Let’s assume that the outside humidity is 100% RH in the early morning and the temperature is 70 F.  If we had an empty kiln and heated this air to 100 F, the humidity would drop to 30% RH or 6% EMC. Now, if we had a small amount of lumber in the kiln, as the lumber dried, the RH in the kiln would increase.  Our controls would then exhaust this humid air rather quickly and bring in outside air that would be heated and create 30% RH, even at noon or even in the afternoon.  So, at 100 F, the venting process will allow us the generate very dry conditions in the kiln.  Two things are required...a good venting system that can exhaust the moisture from the lumber (large enough vents and good power from the fans to make the vents work) and a good heating system that can heat all the incoming air to 100F.  Unfortunately, in many kilns, as we put more and more lumber into the kiln, the vents are not large enough and/or the circulating fans that make the vents work are too small or run too slowly.  That is, they can no longer vent fast enough.  In fact, in some kilns, we need to crack open the main doors to get enough venting.  With the high venting comes a very large demand for heat.  (Operations with a DH kiln have the same issue...the compressor is unable to remove moisture from the kiln air fast enough.). To be clear, at 100 F, a standard kiln can operate with 8/4 maple and get 77% RH or lower from outside air if the vents are large enough, fans are large enough, and heating is large enough.

Here is the bad news...many kilns are designed for oak and do not have adequate venting.  So, this means that in the summer, a kiln cannot be fully loaded with maple or white pine or poplar, etc.  The amount of lumber must be reduced to 2/3 of the "normal" capacity.  With less lumber and less evaporated moisture, the vents work better and the RH is under control.  You could also increase the dry-bulb temperature, and then the vents would be more effective, but this extra heat does affect color.

Some people with several kilns will load two kilns half full for three days, dry quickly and establish good color.  Then they put the two "half" loads together and dry normally, as the drying rate does indeed slow down after a few days, so the vents work better.  Another option is to load a kiln 2/3 full for a few days achieving the correct RH and 100 F.  Then load the remaining 1/3, with the fans blowing through the drier lumber and then the wetter lumber for the next two days...overall, not the best plan, but better than a full kiln right from the start.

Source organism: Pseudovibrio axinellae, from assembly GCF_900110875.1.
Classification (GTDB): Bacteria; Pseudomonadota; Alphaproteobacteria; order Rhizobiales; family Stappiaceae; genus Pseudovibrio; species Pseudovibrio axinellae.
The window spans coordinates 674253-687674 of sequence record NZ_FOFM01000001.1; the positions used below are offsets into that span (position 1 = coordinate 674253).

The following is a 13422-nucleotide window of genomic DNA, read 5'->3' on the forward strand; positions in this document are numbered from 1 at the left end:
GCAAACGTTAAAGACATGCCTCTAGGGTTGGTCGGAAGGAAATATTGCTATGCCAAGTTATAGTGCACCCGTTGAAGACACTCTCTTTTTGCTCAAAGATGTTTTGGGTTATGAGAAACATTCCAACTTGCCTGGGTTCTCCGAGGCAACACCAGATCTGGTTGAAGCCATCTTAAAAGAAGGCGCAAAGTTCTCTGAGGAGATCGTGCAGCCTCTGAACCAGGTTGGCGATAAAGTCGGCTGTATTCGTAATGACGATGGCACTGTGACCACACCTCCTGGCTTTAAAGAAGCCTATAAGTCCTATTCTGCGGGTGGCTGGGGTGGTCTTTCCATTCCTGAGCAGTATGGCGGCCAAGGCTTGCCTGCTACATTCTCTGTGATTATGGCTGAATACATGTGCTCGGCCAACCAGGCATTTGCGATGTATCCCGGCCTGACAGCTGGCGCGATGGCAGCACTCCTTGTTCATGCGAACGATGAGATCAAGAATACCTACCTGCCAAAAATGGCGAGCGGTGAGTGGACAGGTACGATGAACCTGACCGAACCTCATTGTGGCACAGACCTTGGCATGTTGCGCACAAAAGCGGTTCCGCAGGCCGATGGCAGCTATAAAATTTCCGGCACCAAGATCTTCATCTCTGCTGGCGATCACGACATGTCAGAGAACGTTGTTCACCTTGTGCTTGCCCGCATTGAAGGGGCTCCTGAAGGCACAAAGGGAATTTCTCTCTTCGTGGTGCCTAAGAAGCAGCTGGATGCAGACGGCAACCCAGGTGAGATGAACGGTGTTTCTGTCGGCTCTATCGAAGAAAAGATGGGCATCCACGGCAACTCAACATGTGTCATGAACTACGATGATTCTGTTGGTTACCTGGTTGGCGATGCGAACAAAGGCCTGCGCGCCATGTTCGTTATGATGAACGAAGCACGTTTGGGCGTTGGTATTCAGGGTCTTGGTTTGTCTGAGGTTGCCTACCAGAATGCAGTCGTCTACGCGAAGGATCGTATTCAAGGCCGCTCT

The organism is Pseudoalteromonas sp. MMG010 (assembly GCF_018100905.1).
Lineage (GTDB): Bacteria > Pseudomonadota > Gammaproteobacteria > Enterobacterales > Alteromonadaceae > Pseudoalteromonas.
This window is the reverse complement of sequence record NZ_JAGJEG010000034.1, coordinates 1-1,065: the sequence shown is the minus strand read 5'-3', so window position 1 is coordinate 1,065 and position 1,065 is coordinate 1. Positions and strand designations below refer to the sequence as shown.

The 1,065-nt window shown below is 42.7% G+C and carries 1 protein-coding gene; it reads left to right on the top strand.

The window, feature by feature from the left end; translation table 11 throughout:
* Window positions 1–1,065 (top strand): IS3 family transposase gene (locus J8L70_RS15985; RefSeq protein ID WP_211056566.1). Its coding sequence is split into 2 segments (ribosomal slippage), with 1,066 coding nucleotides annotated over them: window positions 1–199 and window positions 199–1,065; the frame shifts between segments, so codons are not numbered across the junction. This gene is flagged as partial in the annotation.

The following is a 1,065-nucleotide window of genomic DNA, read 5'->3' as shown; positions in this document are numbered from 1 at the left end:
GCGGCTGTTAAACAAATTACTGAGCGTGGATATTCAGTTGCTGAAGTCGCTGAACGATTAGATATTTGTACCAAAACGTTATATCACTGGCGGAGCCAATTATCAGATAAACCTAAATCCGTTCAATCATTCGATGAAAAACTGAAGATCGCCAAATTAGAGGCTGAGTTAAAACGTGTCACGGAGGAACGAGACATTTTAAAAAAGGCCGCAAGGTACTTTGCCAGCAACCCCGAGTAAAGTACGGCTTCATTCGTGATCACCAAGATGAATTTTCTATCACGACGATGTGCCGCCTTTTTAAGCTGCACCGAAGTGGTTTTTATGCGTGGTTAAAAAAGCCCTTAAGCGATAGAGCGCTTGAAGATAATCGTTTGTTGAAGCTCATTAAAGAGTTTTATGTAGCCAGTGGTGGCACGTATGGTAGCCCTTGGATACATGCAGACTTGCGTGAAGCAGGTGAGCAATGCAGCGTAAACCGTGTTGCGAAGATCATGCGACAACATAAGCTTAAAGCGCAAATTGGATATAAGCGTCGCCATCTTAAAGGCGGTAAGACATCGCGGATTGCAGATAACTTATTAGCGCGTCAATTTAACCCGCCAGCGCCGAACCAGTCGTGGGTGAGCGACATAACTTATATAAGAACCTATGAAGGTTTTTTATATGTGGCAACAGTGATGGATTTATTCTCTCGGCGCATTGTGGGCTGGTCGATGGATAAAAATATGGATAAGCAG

Note that if we air dry for a few days or a week before going into the kiln, we have a high risk of getting maple with two colors...the shell is one color from the high outside RH and cool temperatures and the core is a different color from the 100 F temperature that exists 24/7 and consistently low RH.

Questions?
Gene - Author of articles in Sawmill & Woodlot and books: Drying Hardwood Lumber; VA Tech Solar Kiln; Sawing Edging & Trimming Hardwood Lumber. And more

Offline YellowHammer

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Re: Drying 8/4 Hard Maple
« Reply #4 on: June 03, 2018, 08:15:03 AM »
Yes, put fans on it.  I use two big barrel fans, on high, which put side by side cover 8 feet of stack, four feet high.  The more wind you put on it, the cooler it will stay due to evaporative cooling, and the better the color will be. Watch for checks.  

Yes, get it in a shady place immediately.

Once the MC drops out of the higher ranges, it will be ok, if you can get it down fast enough.  







  
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Offline PA_Walnut

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Re: Drying 8/4 Hard Maple
« Reply #5 on: June 03, 2018, 09:19:29 AM »
Thanks for the tips...I ALWAYS get maple in the shade and on sticks within hours at most. The sticks are also fluted Air-o-flow sticks so that I don't have sticker-stain to contend with also. 

Only lost about 2-3% since yesterday, so need to get more venting. (now venting 100%). Trying to bump up the heat a little to increase depression. Maybe crack the door also.
I own my own small piece of the world on an 8 acre plot on the side of a mountain with walnut, hickory, ash and spruce.
LT40HD Wide 35HP Diesel
Baker Portable Edger with Kubota Diesel
Kubota M62 Tractor/Backhoe
WoodMizer KD250 Kiln